- Written by Sílvia
The first romance I told you, if I'm not wrong, was that of Josep Jané and Maria Victoria which inspired the collection Combat del somni (Dream battle) and five of its poems were set to music by Frederic Mompou. Then, still talking about poets, we learnt about the love story of Henri Duparc and Ellie McSwiney, who was his wife for fifty-three years, after his father, who disagreed with that engagement, put the marriage off for three years to ensure that the relationship wasn't his son’s whim. Ellie inspired, among others, the wonderful Chanson triste. We also spoke of Heinrich Heine and his wife Mathilde (born Eugenie Mirat) when we heard Verfehlte Liebe. The writer Louis MacNiece dedicated his volume of poetry Plant and Phantom to the also writer Eleanor Clark, after they had a brief love affair; the last poem, Sleep, my darling, sleep, was used by Benjamin Britten to compose his Cradle Song for Eleanor. Another love story was that between Victor Hugo and Juliette Drouet, who, using an old word, was his mistress for over fifty years; Gabriel Fauré, just fifteen years old, composed his first work, the delightful song Le papillon et la fleur, from one of the poems dedicated to Juliette. And so far, the last poet's love story which I told you is that of Johann Wolfgang von Goethe and Charlotte von Stein, being Rastlose Liebe one of its outcomes.
Two love stories are behind the Seven Sonnets of Michelangelo. Michelangelo wrote his verses for Tommaso Cavalieri, forty years younger than him, and Britten wrote his songs with those poems for Peter Pears, his first work composed for him. More about composers: I told you about Schubert and Therese Grob; he wrote for her the "Therese Songbook", a collection of seventeen lieder, including Edone. I also talked, very briefly here and there, about Richard Strauss and Pauline de Ahna; about his wedding gift, the Vier Lieder, Op. 27 (Morgen and Cäcilie among them), and about his gift when their first son was born, Ich liebe dich. I told you twice about Gustav Mahler; the first time was about his love story with Alma Schindler, and the gorgeous song he wrote for her, Liebst du um Schönheit. The second time, about his affair with the singer Johanna Richter: he wrote some poems for her which eventually became the Lieder eines fahrenden Gesellen.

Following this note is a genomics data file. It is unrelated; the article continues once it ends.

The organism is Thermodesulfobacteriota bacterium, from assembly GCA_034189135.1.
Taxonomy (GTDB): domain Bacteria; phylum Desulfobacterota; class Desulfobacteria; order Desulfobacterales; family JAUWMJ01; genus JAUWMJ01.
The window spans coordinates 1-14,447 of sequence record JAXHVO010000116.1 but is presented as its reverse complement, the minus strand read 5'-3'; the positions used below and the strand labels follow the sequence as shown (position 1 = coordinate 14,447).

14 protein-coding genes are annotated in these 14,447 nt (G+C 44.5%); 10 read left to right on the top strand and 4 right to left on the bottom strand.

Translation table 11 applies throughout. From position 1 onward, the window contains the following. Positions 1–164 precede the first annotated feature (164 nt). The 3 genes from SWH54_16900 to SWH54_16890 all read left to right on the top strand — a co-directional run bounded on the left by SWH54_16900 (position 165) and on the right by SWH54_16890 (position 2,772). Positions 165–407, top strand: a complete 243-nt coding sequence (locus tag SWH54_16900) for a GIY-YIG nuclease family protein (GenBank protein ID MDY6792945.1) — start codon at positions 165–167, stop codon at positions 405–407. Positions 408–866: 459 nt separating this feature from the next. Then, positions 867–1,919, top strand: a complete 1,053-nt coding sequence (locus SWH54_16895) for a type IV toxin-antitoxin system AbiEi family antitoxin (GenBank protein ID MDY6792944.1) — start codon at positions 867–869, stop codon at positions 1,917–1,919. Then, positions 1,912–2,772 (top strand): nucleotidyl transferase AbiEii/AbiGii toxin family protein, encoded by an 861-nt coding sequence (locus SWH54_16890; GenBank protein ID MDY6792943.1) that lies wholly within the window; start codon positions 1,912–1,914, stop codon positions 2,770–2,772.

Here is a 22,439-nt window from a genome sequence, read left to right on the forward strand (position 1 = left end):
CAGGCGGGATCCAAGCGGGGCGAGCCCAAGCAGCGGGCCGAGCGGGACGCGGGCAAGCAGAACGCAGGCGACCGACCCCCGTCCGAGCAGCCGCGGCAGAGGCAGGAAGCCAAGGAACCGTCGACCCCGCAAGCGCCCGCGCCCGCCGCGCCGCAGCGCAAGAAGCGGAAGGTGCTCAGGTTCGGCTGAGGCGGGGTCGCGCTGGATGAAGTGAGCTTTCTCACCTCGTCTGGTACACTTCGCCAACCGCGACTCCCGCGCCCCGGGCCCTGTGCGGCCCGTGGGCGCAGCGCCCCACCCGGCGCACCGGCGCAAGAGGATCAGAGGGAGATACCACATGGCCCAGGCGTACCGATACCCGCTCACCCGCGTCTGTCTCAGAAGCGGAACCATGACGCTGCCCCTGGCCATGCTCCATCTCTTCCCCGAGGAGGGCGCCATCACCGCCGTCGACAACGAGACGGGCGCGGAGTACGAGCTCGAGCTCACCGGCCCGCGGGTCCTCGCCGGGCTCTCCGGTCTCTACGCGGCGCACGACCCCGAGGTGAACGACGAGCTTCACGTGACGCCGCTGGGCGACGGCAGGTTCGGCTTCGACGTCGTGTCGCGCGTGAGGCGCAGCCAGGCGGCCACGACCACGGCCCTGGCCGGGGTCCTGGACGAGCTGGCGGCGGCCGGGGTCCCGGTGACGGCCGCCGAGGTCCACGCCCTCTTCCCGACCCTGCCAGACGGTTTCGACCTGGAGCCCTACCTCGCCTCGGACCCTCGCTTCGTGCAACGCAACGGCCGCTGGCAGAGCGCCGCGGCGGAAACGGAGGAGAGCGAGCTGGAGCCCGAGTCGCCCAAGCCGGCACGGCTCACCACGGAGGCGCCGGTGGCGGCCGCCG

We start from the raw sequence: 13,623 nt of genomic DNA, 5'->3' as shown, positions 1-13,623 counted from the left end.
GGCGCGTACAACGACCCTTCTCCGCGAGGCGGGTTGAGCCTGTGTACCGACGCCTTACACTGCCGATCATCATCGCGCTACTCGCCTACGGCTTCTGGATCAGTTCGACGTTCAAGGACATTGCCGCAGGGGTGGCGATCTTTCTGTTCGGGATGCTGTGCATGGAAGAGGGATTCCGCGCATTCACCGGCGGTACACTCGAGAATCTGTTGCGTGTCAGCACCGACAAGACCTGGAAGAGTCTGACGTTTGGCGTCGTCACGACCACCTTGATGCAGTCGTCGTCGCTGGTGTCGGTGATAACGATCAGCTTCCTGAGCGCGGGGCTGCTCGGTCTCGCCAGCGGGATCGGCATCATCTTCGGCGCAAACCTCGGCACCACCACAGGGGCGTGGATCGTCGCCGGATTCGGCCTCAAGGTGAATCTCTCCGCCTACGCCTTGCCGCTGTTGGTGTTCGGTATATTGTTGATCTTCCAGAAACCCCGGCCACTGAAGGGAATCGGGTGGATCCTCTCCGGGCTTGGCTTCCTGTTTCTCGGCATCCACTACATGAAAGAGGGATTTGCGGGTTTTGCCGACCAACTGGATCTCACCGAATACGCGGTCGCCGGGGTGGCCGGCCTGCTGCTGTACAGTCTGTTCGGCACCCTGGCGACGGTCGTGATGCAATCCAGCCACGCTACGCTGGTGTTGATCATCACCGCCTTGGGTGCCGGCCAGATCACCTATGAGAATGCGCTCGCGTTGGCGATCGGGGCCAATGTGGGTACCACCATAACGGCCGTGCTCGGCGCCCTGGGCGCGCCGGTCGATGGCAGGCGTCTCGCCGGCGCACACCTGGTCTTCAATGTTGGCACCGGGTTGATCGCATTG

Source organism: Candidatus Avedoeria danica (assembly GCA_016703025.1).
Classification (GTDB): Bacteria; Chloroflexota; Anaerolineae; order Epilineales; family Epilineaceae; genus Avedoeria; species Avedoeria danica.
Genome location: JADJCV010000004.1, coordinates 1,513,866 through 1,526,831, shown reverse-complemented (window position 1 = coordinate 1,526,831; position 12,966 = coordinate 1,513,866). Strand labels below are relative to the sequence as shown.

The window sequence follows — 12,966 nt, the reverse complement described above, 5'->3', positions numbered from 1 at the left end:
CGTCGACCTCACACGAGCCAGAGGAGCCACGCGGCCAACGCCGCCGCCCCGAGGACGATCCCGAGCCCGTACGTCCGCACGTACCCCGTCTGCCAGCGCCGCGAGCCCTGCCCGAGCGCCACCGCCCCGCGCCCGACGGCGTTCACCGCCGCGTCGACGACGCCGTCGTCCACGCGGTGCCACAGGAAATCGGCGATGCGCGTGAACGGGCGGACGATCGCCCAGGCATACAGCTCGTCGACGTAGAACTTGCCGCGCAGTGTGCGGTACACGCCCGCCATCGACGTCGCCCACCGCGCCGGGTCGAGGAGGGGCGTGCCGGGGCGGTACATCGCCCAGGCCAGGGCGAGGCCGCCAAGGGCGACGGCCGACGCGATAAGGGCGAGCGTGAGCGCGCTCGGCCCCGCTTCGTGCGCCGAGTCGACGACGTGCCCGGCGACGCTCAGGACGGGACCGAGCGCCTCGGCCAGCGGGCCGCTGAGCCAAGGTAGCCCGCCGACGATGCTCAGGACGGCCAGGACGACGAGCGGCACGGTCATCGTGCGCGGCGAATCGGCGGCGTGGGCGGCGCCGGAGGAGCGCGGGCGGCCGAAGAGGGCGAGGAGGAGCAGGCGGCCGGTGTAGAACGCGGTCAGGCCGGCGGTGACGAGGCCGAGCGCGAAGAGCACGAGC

Honestly, I feel a bit uneasy by telling those stories; even more, when I read letters and diaries, especially if the writers are close to our times. When I read that someone burned his or her letters or left instructions for his or her heirs to do so, I cannot help but thinking: well done! However, those stories give us a context and some information to a better understand of poems and songs so... I'll keep explaining idylls. In fact, I jotted down in my notebook a couple of songs with a love history involving the poet and the composer (separately) to explain them in this post but it would have been too long, so instead, I left for the end, the most famous love story in History of Art Song, also the most fruitful from a music point of view: that of Robert Schumann and Clara Wieck. I would say that every song written by Schumann during 1840 was for Clara! Today we're listening to one more, included in Myrten, his wedding gift.
Der Nussbaum is the third song in the cycle and one of the most popular. The poem is by the almost unknown Julius Mosen, and Schumann probably chose it, not for its quality, but for the scene it describes: a girl is sitting in front of her house, under a walnut tree; she dreams day and night not knowing what she's dreaming. The walnut flowers know it: they whisper about a girl, her fiancé and their wedding next year... I don't know if walnut trees are already blossoming, but now that spring has just arrived, we can easily imagine the flowers caressed by the wind and the smile of the girl... Der Nussbaum is an ethereal, dreamy song where the voice often remains as suspended in the air and the piano ends its sentences with his motif so characteristic... When Schumann sent the score to Clara, he wrote to her: "Sing this quietly and simply, just as you are" (don't you see? Here we are again! Reading private correspondence…). Our version with Victoria de los Angeles and Gerald Moore, in a recording from 1951, will bring us the scent of that walnut tree and will make us smile too.
Es grünet ein Nussbaum, vor dem Haus,
Breitet er blättrig die Blätter aus.
Viel liebliche Blüten stehen d’ran,
Kommen, sie herzlich zu umfahn.
Es flüstern je zwei zu zwei gepaart,
Zierlich zum Kusse die Häuptchen zart.
Sie flüstern von einem Mägdlein, das
Und Tagelang, wüsste ach! selber nicht was.
Sie flüstern – wer mag verstehen so gar
Flüstern von Bräut’gam und nächstem Jahr.
Das Mägdlien horchet, es rauscht im Baum;
Sinkt es lächelnd in Schlaf und Traum.